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Rapid Air WORX HM1000 Microhunter .25-Cal Air Rifle Review

It's one of the most compact air rifles on the market today, and the RAW Microhunter is some of the most fun you can have shooting without gunpowder.

Rapid Air WORX HM1000 Microhunter .25-Cal Air Rifle Review

The HM1000 MicroHunter is handy, maneuverable, and fun. 

The Rapid Air Worx HM1000 MicroHunter is a radically advanced, compact, pre-charged pneumatic carbine with all the bells and whistles. With an overall length of 27 inches and a weight of only 5.6 pounds, the HM1000 MicroHunter chassis occupies roughly the same space as a typical 9mm submachine gun. In addition to being accurate, reliable, versatile, and effective, this spunky little rat popper is also very, very cool. Everything about the HM1000 MicroHunter is beautifully executed. It is also made in the USA, which is a refreshing thing these days. There are M-LOK slots on the sides for accessories and an 11mm top rail for optics. This is the standard for rimfire mounts, though AirForce offers a Picatinny adaptor if desired. The pistol grip is standard AR fare. The safety is a pivoting tab located inside of the trigger guard. Forward is fire, and rearward is safe. This appendage is philosophically similar to that of the M1 Garand only much smoother to use.

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Svelte, sleek, compact, and cool, the HM1000 MicroHunter occupies a unique spot in the modern pantheon of pre-charged air rifles.

The trigger trips a valve rather than a sear, so it is positively diaphanous and nigh heavenly. No kidding, you need to play with this a bit to take its measure. This is one legit awesome trigger. In fact, everything about the HM1000 is designed to be both precise and rugged. Once you take its measure, this nifty little gun is fast, accurate, and intuitive. The action is a manually-operated repeater that feeds from a 12-round rotary magazine. Mounting up a fresh mag involves locking the side-lever action open with the handy right-sided actuator handle and slipping the magazine in from the left side. The tapered rammer is self-centering, so it will properly orient the magazine automatically when you close the action. Once you have the gun charged up, you just cycle each round via the side-mounted handle. After the last round is fired, the magazine prevents the bolt from closing fully. This lets you know it is time to reload.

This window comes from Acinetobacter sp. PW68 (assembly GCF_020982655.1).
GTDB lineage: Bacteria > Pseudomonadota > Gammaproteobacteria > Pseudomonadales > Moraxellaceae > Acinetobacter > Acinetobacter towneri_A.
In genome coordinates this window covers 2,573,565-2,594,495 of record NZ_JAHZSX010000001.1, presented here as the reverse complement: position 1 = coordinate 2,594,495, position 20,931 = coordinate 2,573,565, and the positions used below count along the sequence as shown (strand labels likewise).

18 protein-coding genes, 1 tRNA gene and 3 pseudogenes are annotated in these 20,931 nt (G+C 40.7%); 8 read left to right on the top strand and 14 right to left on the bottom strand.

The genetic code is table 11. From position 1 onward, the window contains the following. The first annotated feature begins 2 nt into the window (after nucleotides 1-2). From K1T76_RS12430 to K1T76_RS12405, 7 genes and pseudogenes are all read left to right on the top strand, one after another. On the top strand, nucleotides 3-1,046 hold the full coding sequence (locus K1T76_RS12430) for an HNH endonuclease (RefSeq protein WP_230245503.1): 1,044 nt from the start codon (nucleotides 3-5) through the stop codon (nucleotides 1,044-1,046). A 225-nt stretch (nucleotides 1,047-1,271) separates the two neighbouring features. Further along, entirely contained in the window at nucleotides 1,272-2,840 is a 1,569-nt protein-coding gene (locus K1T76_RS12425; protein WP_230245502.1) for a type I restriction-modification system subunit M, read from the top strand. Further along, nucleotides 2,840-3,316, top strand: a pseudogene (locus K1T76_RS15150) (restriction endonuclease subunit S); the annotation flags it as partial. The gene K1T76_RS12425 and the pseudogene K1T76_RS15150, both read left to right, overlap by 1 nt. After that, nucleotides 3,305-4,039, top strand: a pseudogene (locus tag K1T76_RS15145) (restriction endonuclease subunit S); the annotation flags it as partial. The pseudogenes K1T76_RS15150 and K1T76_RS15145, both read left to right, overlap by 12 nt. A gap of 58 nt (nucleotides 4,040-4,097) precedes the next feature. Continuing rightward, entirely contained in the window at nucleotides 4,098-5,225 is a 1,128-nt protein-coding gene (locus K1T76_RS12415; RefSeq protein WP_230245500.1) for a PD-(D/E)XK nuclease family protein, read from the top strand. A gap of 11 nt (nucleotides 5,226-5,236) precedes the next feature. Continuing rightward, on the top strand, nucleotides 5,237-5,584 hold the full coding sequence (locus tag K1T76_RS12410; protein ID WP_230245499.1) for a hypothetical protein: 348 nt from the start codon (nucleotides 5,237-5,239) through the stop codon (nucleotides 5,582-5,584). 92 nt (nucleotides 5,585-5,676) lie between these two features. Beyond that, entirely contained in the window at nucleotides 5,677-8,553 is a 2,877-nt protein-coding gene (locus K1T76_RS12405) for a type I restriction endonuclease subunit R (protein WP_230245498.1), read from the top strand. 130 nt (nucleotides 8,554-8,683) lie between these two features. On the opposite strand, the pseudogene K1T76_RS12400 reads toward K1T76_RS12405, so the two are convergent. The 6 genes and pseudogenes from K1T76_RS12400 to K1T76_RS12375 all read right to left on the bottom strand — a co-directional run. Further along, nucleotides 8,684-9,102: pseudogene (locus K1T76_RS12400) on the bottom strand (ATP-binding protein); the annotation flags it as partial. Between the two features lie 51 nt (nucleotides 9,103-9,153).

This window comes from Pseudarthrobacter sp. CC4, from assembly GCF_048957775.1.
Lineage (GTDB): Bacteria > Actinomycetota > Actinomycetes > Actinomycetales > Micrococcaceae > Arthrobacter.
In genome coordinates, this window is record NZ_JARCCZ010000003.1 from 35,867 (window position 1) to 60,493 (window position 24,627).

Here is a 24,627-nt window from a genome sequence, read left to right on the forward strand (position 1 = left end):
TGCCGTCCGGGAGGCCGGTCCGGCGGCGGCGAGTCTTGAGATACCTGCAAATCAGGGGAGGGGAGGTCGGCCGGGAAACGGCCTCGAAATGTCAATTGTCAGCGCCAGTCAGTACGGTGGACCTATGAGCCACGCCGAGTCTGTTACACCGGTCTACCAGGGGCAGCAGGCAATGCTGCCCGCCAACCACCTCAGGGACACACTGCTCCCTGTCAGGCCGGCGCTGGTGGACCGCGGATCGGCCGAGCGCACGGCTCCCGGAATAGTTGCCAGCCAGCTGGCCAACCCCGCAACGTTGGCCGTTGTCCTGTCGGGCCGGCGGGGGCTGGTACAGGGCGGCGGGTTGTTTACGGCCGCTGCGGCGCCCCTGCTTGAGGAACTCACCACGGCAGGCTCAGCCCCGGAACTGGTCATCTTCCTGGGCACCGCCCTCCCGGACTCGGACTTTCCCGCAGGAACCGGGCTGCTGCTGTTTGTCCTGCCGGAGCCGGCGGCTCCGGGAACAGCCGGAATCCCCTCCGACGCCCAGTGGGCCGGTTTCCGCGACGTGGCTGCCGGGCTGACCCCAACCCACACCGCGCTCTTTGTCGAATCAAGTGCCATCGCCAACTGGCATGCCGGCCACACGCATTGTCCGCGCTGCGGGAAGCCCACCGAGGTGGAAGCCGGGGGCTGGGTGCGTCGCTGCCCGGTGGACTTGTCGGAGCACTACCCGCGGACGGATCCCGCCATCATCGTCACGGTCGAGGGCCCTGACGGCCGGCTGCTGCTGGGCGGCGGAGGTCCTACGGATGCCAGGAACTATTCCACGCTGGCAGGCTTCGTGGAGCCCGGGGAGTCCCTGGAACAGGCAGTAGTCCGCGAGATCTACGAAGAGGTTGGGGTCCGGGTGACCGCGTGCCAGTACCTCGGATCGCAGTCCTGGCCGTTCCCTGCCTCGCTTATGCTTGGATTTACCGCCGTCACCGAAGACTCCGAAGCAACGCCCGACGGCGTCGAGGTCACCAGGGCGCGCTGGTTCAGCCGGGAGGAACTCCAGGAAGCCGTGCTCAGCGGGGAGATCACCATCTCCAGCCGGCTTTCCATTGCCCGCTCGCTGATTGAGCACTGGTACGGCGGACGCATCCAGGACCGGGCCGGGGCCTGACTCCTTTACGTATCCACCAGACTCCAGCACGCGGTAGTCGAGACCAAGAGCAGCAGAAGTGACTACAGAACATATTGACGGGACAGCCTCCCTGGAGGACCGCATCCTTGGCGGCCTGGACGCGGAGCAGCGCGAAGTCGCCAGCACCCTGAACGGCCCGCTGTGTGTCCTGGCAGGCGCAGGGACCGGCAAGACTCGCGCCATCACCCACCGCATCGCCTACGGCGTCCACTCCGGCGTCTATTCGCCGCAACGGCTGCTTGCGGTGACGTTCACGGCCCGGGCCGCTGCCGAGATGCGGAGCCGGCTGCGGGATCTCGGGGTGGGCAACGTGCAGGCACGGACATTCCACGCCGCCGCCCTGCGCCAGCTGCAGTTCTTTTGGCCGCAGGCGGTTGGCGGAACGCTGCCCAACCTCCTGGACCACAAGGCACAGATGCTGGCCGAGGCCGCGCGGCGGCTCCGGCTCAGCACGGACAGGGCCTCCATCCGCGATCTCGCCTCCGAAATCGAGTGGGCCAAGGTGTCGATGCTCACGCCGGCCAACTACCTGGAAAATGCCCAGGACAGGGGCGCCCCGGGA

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The gun comes with a 210cc built-in air cylinder with an adjustable regulator and integrated pressure gauge. The rifle is available in both right and left-hand versions in .177, .22, and .25 calibers. Our test gun was the manly .25-caliber version. The two-stage adjustable flat-faced trigger is indeed match grade, while the buffer tube is AR compatible. The stock that comes with the gun is readily adjustable for both length of pull and comb height. The overall effect is compact, lightweight, and thoroughly sexy cool.

Power

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The HM1000 MicroHunter is grooved for a rimfire scope. AirForce Airguns offers an adaptor for standard centerfire glass if desired. The 12-round rotary magazine feeds from the left and is held in place by the tapered rammer. The action of the HM1000 MicroHunter is so precisely machined that it does not require an O-ring seal.

The HM1000 MicroHunter backs up its rakish good looks with comparably rarefied performance. This is a Pre-Charged Pneumatic (PCP) air rifle. That means it packs an onboard air cylinder that must be charged via an external source. The up side is that the gun remains sleek and trim without any extraneous air compressing apparatus onboard. The down side is that it takes a little equipment to keep this beast fed and running. There are basically three ways to get there. The most basic is a hand pump. AirForce Airguns will sell you one, and it is a top-flight piece of kit. This rig looks like a bicycle pump on steroids and is as reliable as the tides. The down side is that it is a workout of the highest order to keep a PCP airgun fed and happy with one of these puppies. Spend an afternoon in the field or at the range with one of these rascals, and you will have gotten your exercise for the week.

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The right-sided action lever manually cycles the rifle.

The second method is a scuba tank. I got mine off of eBay, and it wasn’t terribly expensive. Be patient and pick up a used example, and they can be positively cheap. However, be forewarned that scuba tanks must be pressure tested periodically before a commercial fill station will service them. If you live on the beach that is likely not a big deal. For a landlocked guy like me, it is a one-hour drive to a pool supply place that can top off my scuba tank. The tank will last a long time on a fill, but that’s a hassle. The best way to keep your PCP gun running is a home-sized high-pressure air compressor. A standard shop compressor won’t cut it, I’m afraid. Those inexpensive Home Depot pancake compressors are great for pneumatic tools and keeping your tires fat and healthy. However, they don’t come close to getting the sort of numbers required to keep your PCP gun charged. That requires a dedicated high-pressure compressor.

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The most convenient solution is a Nomad portable high-pressure air compressor from Pyramyd Air. This nifty little rig is about the size of a small cooler and runs off of 110/220 volt wall power or a car battery. It has a top-end pressure limit of 4,500 psi, roughly ten times that of a standard shop compressor. The larger the PCP tank, the longer it takes to charge. However, larger tanks last longer as well. The Nomad sports easy-to-use controls and includes a blowout feature so it doesn’t get carried away and become dangerous. The latest version runs about $800, but you never have to run that hand pump or fret with your scuba tank again. Once you get past that not-insubstantial investment your ammo costs plummet.

Interesting Tidbits

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The adjustable stock on the HM1000 MicroHunter fits on a standard M4 buffer tube. The 210cc onboard air cylinder includes its own pressure gauge. The basic hand pump from AirForce Airguns will last forever, but it is a workout to keep a decent-sized PCP air rifle fed with it.